I've seen the roofs cut from cars following accidents, probably the strongest ABC pillars i've ever seen were on Volvo 200/700/900 series, where the comparitively thin looking pillars comprised of multple folds of steel inside, incredibly strong, and i've seen roofs cut off some of the modern other makes where those pillars were little short of an oval shell, and due to modern design those pillars have had to get wider due to length and angle to maintain adequate strength.

If the crash tests involved an oblique rollover equivalent crush test on the roof sections the car buying public might have a bit of an eye opener.

Edited by gordonbennet on 22/11/2017 at 08:23

Honda Civic - Next car - argybargy

Speaking of the relative strength of various cars, I remember we had a scrap Rover SD1 in the drill yard at the fire brigade training school so that we could practice cutting a trapped person out of a vehicle in a crash situation.

Having cut up much more flimsy cars, it was a real surprise to find out just how thick the metal roof was on that vehicle. Took us ages and really tested our equipment.

I seriously doubt whether modern cars would present such a challenge, though I also reckon that what metal they do have is much better protected from rust.

Honda Civic - Next car - gordonbennet

A friend of mine who was banger racer welder and general car tinkerer used to trailer various suitable scrappers round to the fire station for the lads to practice on, and before he demolished his tiny old cottage (that he was born in) he let the fire service use if for smoke filled house rescue practice.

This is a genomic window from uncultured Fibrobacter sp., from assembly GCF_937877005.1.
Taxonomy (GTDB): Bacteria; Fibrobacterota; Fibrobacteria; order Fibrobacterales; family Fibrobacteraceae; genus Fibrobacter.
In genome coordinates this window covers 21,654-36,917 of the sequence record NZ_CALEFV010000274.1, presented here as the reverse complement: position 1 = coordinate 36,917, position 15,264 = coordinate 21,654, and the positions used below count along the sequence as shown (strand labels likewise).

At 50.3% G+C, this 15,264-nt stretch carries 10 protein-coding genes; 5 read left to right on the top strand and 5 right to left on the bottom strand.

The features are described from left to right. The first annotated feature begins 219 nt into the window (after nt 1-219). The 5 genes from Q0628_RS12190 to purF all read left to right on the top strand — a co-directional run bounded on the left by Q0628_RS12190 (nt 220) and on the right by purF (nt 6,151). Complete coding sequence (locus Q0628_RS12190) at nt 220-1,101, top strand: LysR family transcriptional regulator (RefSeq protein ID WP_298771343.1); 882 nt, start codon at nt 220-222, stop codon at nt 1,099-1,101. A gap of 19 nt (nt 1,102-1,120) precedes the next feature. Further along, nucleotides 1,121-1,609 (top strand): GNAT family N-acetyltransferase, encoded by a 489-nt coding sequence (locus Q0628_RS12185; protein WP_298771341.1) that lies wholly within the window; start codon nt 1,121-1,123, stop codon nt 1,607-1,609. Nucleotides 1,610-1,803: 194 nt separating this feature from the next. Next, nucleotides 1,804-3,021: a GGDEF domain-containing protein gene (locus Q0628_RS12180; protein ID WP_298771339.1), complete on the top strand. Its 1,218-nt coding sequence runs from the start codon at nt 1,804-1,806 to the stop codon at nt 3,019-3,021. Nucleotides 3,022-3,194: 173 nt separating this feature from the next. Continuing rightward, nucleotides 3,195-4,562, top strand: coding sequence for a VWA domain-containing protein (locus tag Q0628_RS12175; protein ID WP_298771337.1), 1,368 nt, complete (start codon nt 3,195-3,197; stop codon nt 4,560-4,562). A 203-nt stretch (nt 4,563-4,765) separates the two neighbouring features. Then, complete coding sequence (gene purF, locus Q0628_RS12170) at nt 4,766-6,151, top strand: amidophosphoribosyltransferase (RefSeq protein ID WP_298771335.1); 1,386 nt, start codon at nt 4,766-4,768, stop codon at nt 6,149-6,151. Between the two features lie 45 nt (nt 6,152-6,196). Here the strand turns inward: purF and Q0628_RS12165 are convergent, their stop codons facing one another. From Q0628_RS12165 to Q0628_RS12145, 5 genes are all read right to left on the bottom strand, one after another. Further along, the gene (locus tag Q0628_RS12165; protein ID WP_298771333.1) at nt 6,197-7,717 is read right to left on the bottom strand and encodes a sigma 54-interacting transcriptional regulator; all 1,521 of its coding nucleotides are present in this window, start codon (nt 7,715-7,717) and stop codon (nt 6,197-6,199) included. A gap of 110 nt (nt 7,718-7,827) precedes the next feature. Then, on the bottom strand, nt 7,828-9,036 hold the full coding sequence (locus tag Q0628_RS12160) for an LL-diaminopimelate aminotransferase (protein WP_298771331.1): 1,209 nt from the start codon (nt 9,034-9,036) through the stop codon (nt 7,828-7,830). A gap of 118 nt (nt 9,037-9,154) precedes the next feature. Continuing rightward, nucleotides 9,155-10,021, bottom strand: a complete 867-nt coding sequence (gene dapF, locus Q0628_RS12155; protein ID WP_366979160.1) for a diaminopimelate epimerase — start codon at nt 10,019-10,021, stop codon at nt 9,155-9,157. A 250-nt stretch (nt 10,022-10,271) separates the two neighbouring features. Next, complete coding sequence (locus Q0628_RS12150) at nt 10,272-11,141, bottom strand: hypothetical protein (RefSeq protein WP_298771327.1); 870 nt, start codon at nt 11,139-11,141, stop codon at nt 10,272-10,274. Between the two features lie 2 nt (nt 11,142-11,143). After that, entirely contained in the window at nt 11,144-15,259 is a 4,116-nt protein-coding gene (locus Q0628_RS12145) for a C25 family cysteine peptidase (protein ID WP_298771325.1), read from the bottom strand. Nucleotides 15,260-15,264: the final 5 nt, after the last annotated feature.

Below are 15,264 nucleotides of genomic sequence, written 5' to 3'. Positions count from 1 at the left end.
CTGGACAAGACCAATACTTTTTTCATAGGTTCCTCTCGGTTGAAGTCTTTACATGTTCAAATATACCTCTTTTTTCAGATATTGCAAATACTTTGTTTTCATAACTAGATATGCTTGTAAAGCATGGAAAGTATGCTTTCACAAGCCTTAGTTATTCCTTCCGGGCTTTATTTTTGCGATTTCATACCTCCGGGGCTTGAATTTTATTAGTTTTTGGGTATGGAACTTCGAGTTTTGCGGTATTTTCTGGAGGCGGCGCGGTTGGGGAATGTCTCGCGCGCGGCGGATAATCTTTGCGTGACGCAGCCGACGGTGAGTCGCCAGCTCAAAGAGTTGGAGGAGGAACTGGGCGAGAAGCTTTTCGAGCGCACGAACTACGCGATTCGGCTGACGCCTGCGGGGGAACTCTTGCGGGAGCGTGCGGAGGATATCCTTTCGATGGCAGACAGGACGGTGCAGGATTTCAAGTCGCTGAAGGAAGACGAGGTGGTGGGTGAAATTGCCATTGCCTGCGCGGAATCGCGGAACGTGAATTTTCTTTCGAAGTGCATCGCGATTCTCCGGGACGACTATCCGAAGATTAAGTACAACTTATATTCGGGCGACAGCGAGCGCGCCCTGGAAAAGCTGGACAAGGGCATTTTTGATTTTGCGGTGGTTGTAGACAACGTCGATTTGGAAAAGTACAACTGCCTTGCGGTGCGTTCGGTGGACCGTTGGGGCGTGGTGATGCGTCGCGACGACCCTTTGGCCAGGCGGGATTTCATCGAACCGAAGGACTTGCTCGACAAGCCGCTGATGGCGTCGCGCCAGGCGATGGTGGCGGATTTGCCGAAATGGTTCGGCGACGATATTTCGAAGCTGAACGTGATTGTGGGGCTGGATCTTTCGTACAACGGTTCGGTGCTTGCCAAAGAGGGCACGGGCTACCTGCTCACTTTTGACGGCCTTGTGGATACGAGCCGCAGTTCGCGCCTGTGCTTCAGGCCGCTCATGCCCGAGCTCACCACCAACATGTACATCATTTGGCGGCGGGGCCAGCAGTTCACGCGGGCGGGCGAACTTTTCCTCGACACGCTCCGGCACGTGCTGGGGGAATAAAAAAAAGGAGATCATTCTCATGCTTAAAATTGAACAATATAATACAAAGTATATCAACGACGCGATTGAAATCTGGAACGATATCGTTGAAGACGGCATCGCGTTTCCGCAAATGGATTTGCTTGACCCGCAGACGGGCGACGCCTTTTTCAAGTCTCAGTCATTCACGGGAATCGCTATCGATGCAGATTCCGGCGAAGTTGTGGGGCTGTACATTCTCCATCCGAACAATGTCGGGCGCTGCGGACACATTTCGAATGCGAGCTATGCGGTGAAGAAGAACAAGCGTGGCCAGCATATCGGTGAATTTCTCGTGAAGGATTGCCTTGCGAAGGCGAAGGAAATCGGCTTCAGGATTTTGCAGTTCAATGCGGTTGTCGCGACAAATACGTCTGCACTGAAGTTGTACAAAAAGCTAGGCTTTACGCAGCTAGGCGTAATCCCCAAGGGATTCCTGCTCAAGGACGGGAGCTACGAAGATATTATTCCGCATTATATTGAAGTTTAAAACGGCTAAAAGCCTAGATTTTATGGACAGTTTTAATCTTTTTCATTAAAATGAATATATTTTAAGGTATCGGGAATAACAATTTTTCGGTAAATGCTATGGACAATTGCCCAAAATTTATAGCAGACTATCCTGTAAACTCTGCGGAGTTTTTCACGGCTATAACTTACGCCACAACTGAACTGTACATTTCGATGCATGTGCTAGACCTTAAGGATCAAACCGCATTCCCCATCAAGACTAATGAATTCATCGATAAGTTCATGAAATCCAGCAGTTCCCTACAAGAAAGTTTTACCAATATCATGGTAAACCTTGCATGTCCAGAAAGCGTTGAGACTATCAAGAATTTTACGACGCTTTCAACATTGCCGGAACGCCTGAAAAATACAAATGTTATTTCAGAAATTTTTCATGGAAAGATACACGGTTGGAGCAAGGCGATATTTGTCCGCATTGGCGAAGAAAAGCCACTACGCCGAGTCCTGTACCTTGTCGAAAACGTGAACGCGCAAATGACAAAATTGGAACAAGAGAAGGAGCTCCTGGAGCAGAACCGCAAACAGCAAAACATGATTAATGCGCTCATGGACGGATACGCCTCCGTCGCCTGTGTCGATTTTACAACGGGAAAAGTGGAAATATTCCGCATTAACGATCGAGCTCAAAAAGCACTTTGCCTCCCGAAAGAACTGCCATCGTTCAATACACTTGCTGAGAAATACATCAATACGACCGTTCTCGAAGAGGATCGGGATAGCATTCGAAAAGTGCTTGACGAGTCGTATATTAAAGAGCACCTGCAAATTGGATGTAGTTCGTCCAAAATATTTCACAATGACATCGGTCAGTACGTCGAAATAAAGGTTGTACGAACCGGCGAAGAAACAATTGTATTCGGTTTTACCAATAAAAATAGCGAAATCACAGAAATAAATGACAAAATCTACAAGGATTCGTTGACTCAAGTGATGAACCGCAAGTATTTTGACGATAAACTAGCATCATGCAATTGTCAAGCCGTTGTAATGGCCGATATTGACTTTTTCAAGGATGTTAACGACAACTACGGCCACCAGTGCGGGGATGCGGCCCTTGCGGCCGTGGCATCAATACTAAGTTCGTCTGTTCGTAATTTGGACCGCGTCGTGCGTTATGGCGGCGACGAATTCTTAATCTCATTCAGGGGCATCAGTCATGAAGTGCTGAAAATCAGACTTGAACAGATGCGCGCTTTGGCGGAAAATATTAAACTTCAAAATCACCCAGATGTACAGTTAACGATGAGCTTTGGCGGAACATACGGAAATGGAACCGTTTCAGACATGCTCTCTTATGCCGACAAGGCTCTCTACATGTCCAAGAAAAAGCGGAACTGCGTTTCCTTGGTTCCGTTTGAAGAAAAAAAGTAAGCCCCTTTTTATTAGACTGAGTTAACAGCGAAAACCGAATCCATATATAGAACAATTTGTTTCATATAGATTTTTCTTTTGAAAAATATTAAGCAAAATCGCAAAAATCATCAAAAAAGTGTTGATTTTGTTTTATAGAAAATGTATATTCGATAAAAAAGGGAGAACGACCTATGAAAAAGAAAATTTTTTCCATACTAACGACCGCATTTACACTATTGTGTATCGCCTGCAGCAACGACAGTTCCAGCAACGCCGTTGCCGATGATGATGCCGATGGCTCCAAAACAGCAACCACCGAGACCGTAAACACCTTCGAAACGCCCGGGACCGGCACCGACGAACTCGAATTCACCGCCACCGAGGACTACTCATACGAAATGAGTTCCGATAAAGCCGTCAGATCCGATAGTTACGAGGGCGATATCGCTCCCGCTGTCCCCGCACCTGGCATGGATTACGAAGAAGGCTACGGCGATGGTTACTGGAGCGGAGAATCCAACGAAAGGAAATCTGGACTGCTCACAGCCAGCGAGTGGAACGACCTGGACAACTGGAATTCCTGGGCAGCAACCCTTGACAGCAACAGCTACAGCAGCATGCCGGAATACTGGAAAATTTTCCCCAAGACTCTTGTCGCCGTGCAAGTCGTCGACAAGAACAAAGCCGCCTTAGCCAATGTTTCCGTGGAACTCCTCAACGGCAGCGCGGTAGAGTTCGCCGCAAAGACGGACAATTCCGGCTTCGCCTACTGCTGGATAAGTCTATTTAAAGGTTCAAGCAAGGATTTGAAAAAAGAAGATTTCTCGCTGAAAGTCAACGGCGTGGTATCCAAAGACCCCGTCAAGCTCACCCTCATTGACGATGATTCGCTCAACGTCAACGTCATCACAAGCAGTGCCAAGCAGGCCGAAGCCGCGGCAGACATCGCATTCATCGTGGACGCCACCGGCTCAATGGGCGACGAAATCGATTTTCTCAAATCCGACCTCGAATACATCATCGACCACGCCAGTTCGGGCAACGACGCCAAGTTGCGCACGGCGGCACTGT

On the subject of rear visbility and mirrors, there's a world of difference between large enough sensible well sited rectangular mirrors, and the utterly hopeless things no more use than a make up mirror which are stuck on so many modern cars almost as a fashion accessory.

Edited by gordonbennet on 22/11/2017 at 10:07

Honda Civic - Next car - Engineer Andy

Most modern (and CE/NCAP compliant) cars are designed specifically to crumple in certain areas to absorb the energy of crashes so they don't endanger the occupants within the 'safety cell' of the car, rather than, with old cars from the 1980s and before, a much larger proportion of the energy is transferred from the impact point to the passenger area of the car.

I would expect the 'safety cell' part of modern cars to be far better at resisting deformation than that of an older car, though this is different to a firefighter using the 'jaws of life' to actually cut through the structure.

Honda Civic - Next car - ib33

Thanks for all your replies, especially interested in owner opinions and there doesn't seem to be any major problems. Think I will risk a diesel as my work commute although not too far is by motorway and the extra torque and economy will be good for towing our small caravan.

cheers